Wednesday, 19 February 2014

PM Lee Hsien Loong’s interview with Caixin (财新 新世纪), 7 Feb 2014

Finding 'yin-yang balance' for Singapore
More must be done to shift from competitiveness to caring for one another: PM
By Charissa Yong, The Straits Times, 18 Feb 2014

IN THE balance between competitiveness and care for one another, Singapore needs to do somewhat more to tilt towards the latter, said Prime Minister Lee Hsien Loong.

This shift is needed as competition gets fiercer and conditions get more challenging for the middle and lower income, he said in an interview with a Chinese weekly magazine.

Every society has its "yin" and "yang" and Singapore has to have the right balance, said Mr Lee.

He described the "yang" as competitiveness which drives society forward, and the "yin" as care, concern and helping one another go through life.

"If you go too much towards competitiveness, you lose that cohesion and sense of being Singaporeans together," he said in the interview, published yesterday as a front-page feature in New Century.

"If we go all the way the other way and say, well, we don't compete, everybody will be first in class, then nobody will be first in class. I think we will all be losers."

Mr Lee drew a contrast between China, which moved from being an iron rice bowl system to a very competitive one, and Singapore.

Singapore has operated a competitive system with "targeted significant social safeguards" on public housing, health care and education, he noted, but it has begun tilting towards social spending.

"That means to give greater help to the low-income groups so that they can increase their earnings and their assets; to keep our society more open so that people who have talent can move up and will not be daunted by the gaps in incomes between the rich and poor," he said.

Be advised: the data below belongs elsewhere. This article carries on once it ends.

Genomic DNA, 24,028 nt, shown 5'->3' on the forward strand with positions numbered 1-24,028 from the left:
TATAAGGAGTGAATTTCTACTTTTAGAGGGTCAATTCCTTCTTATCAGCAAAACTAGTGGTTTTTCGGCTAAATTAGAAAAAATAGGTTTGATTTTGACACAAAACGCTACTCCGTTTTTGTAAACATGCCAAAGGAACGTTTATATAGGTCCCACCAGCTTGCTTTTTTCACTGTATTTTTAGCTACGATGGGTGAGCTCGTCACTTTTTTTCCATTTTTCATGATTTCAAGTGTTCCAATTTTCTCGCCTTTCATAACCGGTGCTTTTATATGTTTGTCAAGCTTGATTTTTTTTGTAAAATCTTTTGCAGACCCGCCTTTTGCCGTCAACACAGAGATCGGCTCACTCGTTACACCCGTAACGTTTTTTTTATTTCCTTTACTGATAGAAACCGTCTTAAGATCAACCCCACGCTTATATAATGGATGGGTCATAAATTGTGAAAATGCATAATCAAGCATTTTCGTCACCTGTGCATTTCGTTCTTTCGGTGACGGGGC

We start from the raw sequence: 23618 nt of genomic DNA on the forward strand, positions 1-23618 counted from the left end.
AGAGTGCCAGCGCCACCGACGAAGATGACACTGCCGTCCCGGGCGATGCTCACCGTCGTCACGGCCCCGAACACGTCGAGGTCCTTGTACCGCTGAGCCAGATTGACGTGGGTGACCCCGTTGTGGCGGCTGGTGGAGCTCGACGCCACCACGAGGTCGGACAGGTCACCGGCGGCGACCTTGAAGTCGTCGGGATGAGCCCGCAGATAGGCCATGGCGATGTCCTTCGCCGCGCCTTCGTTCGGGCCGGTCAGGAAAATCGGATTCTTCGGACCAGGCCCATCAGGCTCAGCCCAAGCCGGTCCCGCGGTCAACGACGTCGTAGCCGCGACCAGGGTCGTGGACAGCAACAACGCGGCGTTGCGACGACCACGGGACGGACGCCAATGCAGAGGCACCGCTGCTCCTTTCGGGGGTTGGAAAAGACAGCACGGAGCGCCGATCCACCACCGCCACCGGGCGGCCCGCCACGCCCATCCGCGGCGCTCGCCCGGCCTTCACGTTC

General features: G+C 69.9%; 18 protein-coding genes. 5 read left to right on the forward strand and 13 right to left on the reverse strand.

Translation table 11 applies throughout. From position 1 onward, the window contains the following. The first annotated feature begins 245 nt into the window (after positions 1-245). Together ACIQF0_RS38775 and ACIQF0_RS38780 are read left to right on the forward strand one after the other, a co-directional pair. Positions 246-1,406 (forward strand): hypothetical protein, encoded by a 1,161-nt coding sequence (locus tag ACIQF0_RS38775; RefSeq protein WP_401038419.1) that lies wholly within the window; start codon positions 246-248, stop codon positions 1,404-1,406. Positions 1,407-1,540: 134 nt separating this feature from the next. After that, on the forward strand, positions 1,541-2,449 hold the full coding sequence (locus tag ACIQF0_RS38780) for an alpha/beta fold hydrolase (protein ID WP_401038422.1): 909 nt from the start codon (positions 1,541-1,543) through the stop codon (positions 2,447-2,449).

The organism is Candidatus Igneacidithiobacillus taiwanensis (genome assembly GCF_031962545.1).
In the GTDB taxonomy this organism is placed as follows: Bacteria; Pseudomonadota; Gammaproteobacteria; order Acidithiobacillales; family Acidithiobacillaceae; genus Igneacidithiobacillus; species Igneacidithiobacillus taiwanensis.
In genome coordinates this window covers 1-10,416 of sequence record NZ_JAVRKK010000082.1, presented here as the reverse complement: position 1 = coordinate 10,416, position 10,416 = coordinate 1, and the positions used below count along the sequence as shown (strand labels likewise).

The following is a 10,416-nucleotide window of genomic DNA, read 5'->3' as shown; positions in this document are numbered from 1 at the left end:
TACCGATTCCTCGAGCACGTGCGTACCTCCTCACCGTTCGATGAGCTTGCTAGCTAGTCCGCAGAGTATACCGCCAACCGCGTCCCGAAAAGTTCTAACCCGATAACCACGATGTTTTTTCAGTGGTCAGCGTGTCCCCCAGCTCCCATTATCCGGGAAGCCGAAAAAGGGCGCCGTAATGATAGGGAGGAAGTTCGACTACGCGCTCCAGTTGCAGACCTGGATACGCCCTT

In his National Day Rally speech last August, Mr Lee outlined more state and community support for individuals, especially those who are vulnerable.

Casting his eye on political changes on the horizon, Mr Lee also said in the interview at the Istana that Singapore will have a greater degree of political competition and participation in the future.

"We ought to accommodate that, because it's good that Singaporeans care about the affairs of the country and which way Singapore is going," he said.

Political structures have to gradually evolve with time, he added. "But whatever we change, we still want a system where you encourage good people to come forward... and you encourage the Government to act in a way which will take the long-term interests of the country at heart. And that's not easy to do."

Singapore's system of leadership transition has been one of continuity and has worked for the country so far, added Mr Lee.

The long period of exposure is a privilege, he said, as it lets leaders learn what their responsibilities are, and allows the electorate to get to know their politicians.

Mr Lee and his predecessor Goh Chok Tong had been in politics for more than 20 and 10 years respectively before they rose to the top job.

Mr Lee said: "There's no surprise, there's no anxiety, but there is a smooth change of gears. We hope to have similar continuity going forward, but I think it would be a very great luxury to have prime ministers, in future, have 10 or 20 years of tutelage. I don't think we can guarantee that all the time."